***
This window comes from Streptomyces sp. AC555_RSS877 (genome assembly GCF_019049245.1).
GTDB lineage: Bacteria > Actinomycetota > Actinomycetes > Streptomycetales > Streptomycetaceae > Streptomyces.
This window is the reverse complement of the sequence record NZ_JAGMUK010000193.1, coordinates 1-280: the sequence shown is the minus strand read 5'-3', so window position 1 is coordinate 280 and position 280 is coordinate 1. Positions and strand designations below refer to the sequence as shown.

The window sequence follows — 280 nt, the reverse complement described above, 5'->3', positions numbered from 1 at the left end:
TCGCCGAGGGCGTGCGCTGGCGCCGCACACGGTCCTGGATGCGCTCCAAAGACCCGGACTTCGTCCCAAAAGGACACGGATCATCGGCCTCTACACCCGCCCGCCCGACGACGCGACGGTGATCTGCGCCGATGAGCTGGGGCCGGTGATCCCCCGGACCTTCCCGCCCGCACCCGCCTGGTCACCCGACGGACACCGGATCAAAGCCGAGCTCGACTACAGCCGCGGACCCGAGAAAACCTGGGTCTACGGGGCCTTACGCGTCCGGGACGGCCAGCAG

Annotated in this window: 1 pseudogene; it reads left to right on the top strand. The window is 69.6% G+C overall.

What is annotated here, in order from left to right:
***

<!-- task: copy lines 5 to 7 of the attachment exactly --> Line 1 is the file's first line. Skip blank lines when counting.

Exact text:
TCGCCGAGGGCGTGCGCTGGCGCCGCACACGGTCCTGGATGCGCTCCAAAGACCCGGACTTCGTCCCAAAAGGACACGGATCATCGGCCTCTACACCCGCCCGCCCGACGACGCGACGGTGATCTGCGCCGATGAGCTGGGGCCGGTGATCCCCCGGACCTTCCCGCCCGCACCCGCCTGGTCACCCGACGGACACCGGATCAAAGCCGAGCTCGACTACAGCCGCGGACCCGAGAAAACCTGGGTCTACGGGGCCTTACGCGTCCGGGACGGCCAGCAG

Annotated in this window: 1 pseudogene; it reads left to right on the top strand. The window is 69.6% G+C overall.

What is annotated here, in order from left to right: